Last photo of Buckner (right) just before he was killed.   The Battle of Okinawa began on April first and ended 82 bloody days later on the 21st of June. It was the largest, slowest, and bloodiest sea-land-air battle in American military history, claiming upwards of 250,000 lives (both military and civilian). My great uncle, Simon Bolivar Buckner, Jr., commanded the 10th Army, the main component of the expeditionary forces landing on Okinawa. On June 18th, just a few days before the end of hostilities on the island, he was struck down by enemy fire, becoming the highest-ranking U.S. military officer killed in World War II.[1] General Mitsuru Ushijima, Buckner's Japanese counterpart in the battle, committed ritual suicide on June 22nd by first disemboweling himself with a tantô (short sword) and having a subordinate behead him.

   One of the more remarkable, and for many Westerners incomprehensible, features of the Battle of Okinawa were the kamikaze suicide attacks by Japanese pilots against Allied ships. Although they had been used in earlier military campaigns, the peak in kamikaze attacks came on the 6th of April, when nearly 1500 pilots took off from bases in Kyûshû never to return.

USS Bunker Hill after being hit twice.   Many Americans, I think, would be surprised to learn that most of the young men piloting these planes were among Japan's best and brightest, college graduates from the nation's top universities. One of these doomed kamikaze pilots was the older brother of an octogenarian student of mine who would himself go on to become a professor of genetics at Kyûshû University, studying at Yale and Princeton in the 50s and 60s. He can still be brought to tears when recalling the senseless death of his brother who, he says, had showed so much promise.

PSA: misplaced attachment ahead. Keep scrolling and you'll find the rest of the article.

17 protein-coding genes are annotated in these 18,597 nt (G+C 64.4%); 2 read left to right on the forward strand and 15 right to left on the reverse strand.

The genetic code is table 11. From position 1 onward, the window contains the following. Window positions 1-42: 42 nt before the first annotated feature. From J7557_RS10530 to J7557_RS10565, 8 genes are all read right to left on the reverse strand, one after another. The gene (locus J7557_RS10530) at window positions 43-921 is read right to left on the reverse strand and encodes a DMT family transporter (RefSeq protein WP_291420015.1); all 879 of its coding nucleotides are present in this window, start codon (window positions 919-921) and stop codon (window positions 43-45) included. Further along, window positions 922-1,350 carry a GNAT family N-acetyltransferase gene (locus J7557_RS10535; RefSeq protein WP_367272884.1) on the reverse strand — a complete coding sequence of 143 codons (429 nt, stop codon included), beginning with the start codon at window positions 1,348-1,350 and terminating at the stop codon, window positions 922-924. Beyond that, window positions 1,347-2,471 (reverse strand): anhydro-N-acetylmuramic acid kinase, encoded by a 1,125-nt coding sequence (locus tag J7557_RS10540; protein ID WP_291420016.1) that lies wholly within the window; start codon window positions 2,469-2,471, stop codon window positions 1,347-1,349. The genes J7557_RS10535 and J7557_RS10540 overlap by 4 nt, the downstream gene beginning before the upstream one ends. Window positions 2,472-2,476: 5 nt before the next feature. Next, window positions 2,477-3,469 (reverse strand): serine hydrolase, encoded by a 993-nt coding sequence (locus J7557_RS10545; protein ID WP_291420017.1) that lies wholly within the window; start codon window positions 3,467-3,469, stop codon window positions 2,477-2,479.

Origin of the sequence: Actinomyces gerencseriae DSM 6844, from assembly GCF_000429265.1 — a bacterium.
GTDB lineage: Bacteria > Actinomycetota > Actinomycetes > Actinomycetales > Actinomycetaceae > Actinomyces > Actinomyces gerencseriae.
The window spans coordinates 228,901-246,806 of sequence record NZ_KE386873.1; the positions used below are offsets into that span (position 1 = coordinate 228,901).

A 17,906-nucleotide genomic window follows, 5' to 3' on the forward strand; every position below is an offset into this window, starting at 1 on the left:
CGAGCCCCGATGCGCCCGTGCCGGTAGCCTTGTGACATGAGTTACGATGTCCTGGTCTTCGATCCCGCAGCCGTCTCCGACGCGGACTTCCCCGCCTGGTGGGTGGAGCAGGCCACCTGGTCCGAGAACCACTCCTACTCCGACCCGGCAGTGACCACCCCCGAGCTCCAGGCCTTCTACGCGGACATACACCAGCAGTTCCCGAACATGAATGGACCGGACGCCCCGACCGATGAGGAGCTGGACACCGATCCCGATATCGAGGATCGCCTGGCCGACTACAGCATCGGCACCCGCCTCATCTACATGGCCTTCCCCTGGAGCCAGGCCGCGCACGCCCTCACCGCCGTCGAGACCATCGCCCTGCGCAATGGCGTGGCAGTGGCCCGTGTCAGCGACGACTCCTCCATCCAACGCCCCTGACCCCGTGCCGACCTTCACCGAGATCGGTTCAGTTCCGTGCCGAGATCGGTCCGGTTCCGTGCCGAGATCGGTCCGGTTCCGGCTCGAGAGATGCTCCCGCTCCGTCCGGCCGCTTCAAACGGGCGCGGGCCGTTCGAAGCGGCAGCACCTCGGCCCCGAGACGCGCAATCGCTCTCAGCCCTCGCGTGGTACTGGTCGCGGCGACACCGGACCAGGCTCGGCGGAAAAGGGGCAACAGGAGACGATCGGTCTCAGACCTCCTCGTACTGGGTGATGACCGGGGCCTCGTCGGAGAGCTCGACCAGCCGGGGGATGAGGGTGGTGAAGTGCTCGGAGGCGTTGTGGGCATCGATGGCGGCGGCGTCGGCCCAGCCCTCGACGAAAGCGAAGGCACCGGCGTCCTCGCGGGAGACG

The ill-fated kamikaze attack coincides, incidentally, with the start of the swimming season at many beaches in Okinawa.

   Months before the Battle of Okinawa had begun, the U.S. Air Force under the command of Curtis “Bombs Away” LeMay had been executing a massive bombing campaign against cities in Japan.[2] The most famous of these is the March 9-10th raid on Tôkyô when over three hundred low-flying B-29 Super Fortress bombers dropped cluster bombs armed with napalm on the city. The deadliest air raid of the war, it would destroy 16 square miles or a quarter of the city and kill more than 100,000 people.[3]

   More raids were ordered: Nagoya (March 11/12th and again on the 14th and 16th), Ôsaka (March 13th) Kôbe (March 16/17th). LeMay intended to knock out every major industrial city in Japan in the next ten days, but ran out of bombs. Think about that.

   In Errol Morris’s provocative documentary Fog of War, former Secretary of Defense Robert McNamara brings the numbing stats of the raids home: